Table 1. Experimental Design: Split-plot with four replicates

Treatment

Soil

 

Crop year/season

   
 

condition

2001 DS

2001 WS

2002 DS

2002 WS

Main plot :

A-A *

Aerobic rice in both seasons

Water management

A-F

Aerobic in dry season and flooded in wet season

 

F-F**

Flooded rice in both seasons

Sub-plot:

V1

IR43

IR43

IR43

IR43

Variety

V2

B6144F

IR73868H

IR64

Magat

 

V3+N

Apo (with N)

Apo (with N)

Apo (with N)

Apo (with N)

 

V3-N

Apo (zero N)

Apo (zero N)

Apo (zero N)

Apo (zero N)

 

V4

none

none

Magat

none

*Aerobic rice (A) - tensiometer reading from -30-50 kPa
**Flooded rice (F) - 2-10 cm water depth

Water parameter measurements

Irrigation water was supplied at the center of each main plot through a 6-inch PVC pipes that were connected to the station’s underground pressurized irrigation system. The water spilled from the pipes into a 90-degree boxed weirs (V-notch type)after which it got equally distributed among the four subpplots. The amount of water applied was monitored at each irrigation by measuring the depth h (cm) of water over the V-notch. The dischage Q (lps) was computed using the equation by Hansen et al (1980): Q=0.0138 x h2.5

Results

Water savings were realized under aerobic rice compared to flooded rice in both the land preparation and crop growth period (Table 2).

Land preparation

The amount of irrigation applied in 2001WS in flooded conditions was 358 mm and in aerobic only 53 mm, a 75% savings in irrigation water. In 2002 DS, flooded rice used 303 mm of irrigation water and 89 mm in aerobic, a 70% saving. In 2002WS, irrigation use was 222 mm in flooded and only 85 mm in aerobic rice, again a saving of 62%. An average irrigation water savings of 70% was realized in aerobic rice that is attributed to the reduction in evaporation, seepage and percolation losses.

Crop growth stage

In the 2001 DS, irrigation water use in the flooded condition was 1148 mm and only 431 mm in the aerobic condition, a 62% savings in irrigation water. In 2001WS, 574 mm was used in flooded conditions and only 89 mm in aerobic, a high savings of 84%. In 2002DS, irrigation water use in flooded was 911 mm compared to 702 mm in aerobic, a 23% savings. In 2002WS, an irrigation water of 508 mm was used in flooded and 225 mm in aerobic conditions, an irrigation water savings of 56%. On the average, 60% water savings was attained because of significant contribution from rainfall, which was more than 80% of total, and effectively utilized through irrigation suspension. Limited irrigation was needed in aerobic conditions because the soil was generally at saturation throughout the growing season. Irrigation water was delivered only during the first 10 days for crop establishment and to dissolve applied chemical fertilizers for immediate uptake of rice crop. On the other hand, irrigation water was always needed in the flooded conditions to maintain the designed standing paddy water depth causing high water losses through seepage and percolation. In the dry seasons, irrigation water was directly saved through limited irrigation applications. The soil was allowed to reach a minimum soil moisture tension of –30 kPa before irrigation. With this tension, the soil is dry but within the range of –30 to –50 kPa, which is considered a threshold value for crop damage.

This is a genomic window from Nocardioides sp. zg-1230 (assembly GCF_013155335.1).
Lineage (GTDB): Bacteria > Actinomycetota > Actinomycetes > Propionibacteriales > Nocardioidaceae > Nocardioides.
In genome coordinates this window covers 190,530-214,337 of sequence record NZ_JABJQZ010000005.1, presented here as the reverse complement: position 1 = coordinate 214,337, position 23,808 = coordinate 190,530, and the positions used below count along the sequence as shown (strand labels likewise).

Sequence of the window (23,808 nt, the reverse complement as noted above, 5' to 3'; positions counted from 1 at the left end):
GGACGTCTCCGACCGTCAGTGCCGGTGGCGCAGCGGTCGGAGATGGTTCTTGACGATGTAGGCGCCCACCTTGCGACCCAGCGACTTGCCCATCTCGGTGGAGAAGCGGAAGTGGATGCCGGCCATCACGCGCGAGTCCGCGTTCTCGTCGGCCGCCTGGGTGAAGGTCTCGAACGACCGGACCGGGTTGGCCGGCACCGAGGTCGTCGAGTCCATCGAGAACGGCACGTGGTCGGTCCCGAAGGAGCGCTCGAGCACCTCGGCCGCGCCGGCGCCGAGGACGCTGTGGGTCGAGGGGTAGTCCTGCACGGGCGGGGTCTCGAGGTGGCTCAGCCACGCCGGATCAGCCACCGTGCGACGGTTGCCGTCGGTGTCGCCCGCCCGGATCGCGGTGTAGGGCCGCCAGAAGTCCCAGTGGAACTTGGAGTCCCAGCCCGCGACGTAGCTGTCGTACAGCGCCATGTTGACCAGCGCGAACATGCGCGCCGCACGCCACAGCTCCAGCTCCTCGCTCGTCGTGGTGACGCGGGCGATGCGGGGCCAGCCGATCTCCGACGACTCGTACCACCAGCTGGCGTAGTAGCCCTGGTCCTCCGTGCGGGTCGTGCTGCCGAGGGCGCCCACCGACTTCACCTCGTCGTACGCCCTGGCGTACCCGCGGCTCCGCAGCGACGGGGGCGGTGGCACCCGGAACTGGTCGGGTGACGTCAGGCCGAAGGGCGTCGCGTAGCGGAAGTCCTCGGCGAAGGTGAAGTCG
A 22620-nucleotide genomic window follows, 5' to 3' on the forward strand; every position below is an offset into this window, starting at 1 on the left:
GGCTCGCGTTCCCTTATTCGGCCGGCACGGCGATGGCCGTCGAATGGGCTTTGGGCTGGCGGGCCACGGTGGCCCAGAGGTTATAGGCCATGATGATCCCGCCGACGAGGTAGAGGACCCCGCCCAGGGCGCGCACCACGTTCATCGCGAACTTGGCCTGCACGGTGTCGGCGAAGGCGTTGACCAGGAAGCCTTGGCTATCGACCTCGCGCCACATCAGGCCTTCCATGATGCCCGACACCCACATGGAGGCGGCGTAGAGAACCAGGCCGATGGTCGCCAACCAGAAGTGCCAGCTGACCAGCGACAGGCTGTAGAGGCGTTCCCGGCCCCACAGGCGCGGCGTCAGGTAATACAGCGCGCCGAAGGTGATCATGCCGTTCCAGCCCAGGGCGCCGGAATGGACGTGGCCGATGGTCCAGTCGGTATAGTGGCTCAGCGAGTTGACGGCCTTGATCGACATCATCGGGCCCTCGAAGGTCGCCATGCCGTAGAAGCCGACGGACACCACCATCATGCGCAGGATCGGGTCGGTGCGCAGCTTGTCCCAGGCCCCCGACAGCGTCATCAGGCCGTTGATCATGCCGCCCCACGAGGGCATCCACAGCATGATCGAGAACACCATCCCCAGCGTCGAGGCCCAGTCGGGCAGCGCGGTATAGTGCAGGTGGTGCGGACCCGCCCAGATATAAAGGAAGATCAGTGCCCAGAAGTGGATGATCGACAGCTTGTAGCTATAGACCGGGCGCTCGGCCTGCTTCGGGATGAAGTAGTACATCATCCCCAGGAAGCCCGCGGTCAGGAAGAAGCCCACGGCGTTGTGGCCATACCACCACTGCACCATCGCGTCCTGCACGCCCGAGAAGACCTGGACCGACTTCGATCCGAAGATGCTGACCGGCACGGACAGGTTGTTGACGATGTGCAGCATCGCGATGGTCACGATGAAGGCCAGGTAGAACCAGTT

Table 2. Water balance components in aerobic and flooded treatments.

Farming activity/ seasons

Irrigation applied
(mm)

Rainfall depth
(mm)

Total water

input
(mm)

Evapo-transpiration
(mm)

Percolation loss
(mm)

Seepage loss
(mm)

Flooded 2001 DS

 

Land preparation

nm

2

2

nm

nm

nm

Crop growth period

1148

222

1370

547

128

695

Flooded 2001 WS